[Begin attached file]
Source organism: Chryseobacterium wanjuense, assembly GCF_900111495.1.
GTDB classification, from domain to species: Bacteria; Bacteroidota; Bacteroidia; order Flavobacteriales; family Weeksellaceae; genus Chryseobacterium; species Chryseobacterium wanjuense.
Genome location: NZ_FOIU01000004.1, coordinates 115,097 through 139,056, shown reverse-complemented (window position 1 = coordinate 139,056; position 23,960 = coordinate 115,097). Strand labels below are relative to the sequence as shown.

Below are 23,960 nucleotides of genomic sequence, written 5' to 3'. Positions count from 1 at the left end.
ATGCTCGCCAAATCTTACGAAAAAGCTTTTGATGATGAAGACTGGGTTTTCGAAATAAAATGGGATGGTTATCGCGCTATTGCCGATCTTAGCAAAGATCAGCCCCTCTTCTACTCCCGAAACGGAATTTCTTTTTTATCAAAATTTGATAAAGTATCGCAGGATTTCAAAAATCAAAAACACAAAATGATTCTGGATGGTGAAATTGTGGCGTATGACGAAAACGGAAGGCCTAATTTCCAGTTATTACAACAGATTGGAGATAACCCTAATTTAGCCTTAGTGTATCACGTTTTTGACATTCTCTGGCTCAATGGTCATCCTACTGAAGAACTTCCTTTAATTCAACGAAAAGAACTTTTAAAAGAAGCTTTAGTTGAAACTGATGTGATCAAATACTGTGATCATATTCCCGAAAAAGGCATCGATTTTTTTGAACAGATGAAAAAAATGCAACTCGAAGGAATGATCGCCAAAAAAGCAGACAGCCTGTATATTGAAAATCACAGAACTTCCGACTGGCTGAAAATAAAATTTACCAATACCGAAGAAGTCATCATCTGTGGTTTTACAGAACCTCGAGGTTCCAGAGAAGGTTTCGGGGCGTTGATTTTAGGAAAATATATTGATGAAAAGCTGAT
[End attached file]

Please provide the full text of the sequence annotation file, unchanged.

Source organism: Chryseobacterium wanjuense, assembly GCF_900111495.1.
GTDB classification, from domain to species: Bacteria; Bacteroidota; Bacteroidia; order Flavobacteriales; family Weeksellaceae; genus Chryseobacterium; species Chryseobacterium wanjuense.
Genome location: NZ_FOIU01000004.1, coordinates 115,097 through 139,056, shown reverse-complemented (window position 1 = coordinate 139,056; position 23,960 = coordinate 115,097). Strand labels below are relative to the sequence as shown.

Below are 23,960 nucleotides of genomic sequence, written 5' to 3'. Positions count from 1 at the left end.
ATGCTCGCCAAATCTTACGAAAAAGCTTTTGATGATGAAGACTGGGTTTTCGAAATAAAATGGGATGGTTATCGCGCTATTGCCGATCTTAGCAAAGATCAGCCCCTCTTCTACTCCCGAAACGGAATTTCTTTTTTATCAAAATTTGATAAAGTATCGCAGGATTTCAAAAATCAAAAACACAAAATGATTCTGGATGGTGAAATTGTGGCGTATGACGAAAACGGAAGGCCTAATTTCCAGTTATTACAACAGATTGGAGATAACCCTAATTTAGCCTTAGTGTATCACGTTTTTGACATTCTCTGGCTCAATGGTCATCCTACTGAAGAACTTCCTTTAATTCAACGAAAAGAACTTTTAAAAGAAGCTTTAGTTGAAACTGATGTGATCAAATACTGTGATCATATTCCCGAAAAAGGCATCGATTTTTTTGAACAGATGAAAAAAATGCAACTCGAAGGAATGATCGCCAAAAAAGCAGACAGCCTGTATATTGAAAATCACAGAACTTCCGACTGGCTGAAAATAAAATTTACCAATACCGAAGAAGTCATCATCTGTGGTTTTACAGAACCTCGAGGTTCCAGAGAAGGTTTCGGGGCGTTGATTTTAGGAAAATATATTGATGAAAAGCTGAT